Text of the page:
Source: US Federal Deposit Insurance Corporation FDIC
The FDIC remains actively focused on the LIBOR transition. FDIC-supervised institutions continue to move in the right direction to address the LIBOR transition and adopt a replacement rate by December 31st. Banks are also dealing with the challenges of legacy contracts and making adequate preparations for LIBOR’s discontinuation. We have not noted significant outliers among FDIC-supervised institutions.
We have found that many FDIC-supervised institutions, particularly smaller community banks, do not have material LIBOR exposures. Institutions that do generally have made concerted efforts to transition away from LIBOR and are on track to issue new contracts in another reference rate by year-end.
For several years, the FDIC has conducted industry outreach on the LIBOR transition to encourage the identification of exposures, timely implementation of a replacement rate, and amendments to legacy contracts as appropriate. In addition, the FDIC participated in the issuance of several interagency statements emphasizing supervisory expectations, including as recently as this past October.
We will continue to monitor the LIBOR transition during safety and soundness examinations in 2022 to ensure that a replacement rate has been implemented for new contracts, and legacy contracts are being appropriately addressed.
2021 Annual Report
I also would like to thank the staff for the significant effort that went into producing this year’s Financial Stability Oversight Council (FSOC) Annual Report.
Following significant economic turmoil in 2020, the banking system remains resilient. In sharp contrast to the financial crisis of 2008, only three banks have failed since the start of the pandemic in March of 2020, and none due to the pandemic or the ensuing economic stress. At the same time, banks across the country have accommodated an extraordinary growth in deposits.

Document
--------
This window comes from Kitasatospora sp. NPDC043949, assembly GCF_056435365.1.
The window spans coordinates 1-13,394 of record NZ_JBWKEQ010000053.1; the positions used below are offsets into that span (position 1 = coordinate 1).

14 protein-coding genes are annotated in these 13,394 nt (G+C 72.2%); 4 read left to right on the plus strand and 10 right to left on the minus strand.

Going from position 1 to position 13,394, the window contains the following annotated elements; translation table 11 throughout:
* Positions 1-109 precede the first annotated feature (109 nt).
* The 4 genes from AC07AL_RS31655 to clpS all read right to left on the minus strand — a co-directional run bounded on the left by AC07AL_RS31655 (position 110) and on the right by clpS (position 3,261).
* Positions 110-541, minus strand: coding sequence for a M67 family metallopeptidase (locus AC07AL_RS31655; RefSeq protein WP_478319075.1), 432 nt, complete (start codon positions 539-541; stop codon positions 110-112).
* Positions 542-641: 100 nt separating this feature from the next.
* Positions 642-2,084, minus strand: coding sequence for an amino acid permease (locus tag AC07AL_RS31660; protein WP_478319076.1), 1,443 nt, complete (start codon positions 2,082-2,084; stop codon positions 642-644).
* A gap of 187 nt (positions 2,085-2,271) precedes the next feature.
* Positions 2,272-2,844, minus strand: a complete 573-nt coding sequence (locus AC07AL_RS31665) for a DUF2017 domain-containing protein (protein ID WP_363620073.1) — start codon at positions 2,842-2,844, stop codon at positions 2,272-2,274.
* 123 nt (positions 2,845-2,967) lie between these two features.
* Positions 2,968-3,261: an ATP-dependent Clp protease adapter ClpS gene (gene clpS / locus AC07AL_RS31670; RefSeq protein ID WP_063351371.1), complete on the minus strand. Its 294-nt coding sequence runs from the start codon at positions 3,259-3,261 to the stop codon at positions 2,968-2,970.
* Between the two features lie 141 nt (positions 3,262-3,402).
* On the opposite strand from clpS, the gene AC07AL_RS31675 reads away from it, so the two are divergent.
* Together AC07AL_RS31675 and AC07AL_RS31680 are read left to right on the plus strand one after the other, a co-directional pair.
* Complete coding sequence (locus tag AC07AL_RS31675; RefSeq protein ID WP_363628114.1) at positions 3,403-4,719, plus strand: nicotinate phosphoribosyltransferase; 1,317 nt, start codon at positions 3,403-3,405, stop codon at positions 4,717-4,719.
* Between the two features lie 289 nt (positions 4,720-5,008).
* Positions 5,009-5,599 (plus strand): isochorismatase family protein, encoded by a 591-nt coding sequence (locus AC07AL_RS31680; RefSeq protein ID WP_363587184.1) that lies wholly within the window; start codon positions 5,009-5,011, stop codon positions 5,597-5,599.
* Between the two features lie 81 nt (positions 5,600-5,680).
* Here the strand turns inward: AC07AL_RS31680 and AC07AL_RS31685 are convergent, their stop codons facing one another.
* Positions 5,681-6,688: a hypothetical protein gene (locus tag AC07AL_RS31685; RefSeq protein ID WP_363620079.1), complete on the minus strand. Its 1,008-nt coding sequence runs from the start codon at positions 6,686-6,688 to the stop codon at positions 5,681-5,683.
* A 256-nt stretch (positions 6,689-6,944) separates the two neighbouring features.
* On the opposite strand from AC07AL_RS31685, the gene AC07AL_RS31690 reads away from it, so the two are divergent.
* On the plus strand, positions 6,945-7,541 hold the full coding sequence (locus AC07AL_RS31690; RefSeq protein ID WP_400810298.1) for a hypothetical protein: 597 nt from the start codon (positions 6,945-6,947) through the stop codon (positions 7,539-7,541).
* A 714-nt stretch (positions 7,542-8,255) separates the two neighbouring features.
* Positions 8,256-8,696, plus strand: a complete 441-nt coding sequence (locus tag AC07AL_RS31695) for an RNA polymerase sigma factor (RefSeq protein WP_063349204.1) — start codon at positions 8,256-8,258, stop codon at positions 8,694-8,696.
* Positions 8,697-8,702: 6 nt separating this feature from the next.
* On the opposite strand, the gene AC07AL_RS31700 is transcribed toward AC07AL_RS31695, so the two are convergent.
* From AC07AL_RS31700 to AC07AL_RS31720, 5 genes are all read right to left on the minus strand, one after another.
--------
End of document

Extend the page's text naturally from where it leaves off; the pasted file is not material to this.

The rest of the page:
In 2021, the banking sector remained a source of strength for the economy, reinforced by banks’ strong capital position. Banks remain strongly capitalized in the third quarter of 2021, holding a higher amount and quality of capital than just prior to the 2008-2013 banking crisis.
These are signs to be cautiously optimistic, but the FDIC will nonetheless carefully continue to monitor economic trends, deposit trends, and other factors that affect the health of the banking sector. In particular, the FDIC remains vigilant about the potential effects of inflation on banks and their customers, the potential economic impact of Omicron, and the evolution of certain markets post-pandemic, including commercial real estate.
Thank you again, Madame Secretary and FSOC staff, for your hard work to prepare this report and a productive collaboration in its preparation.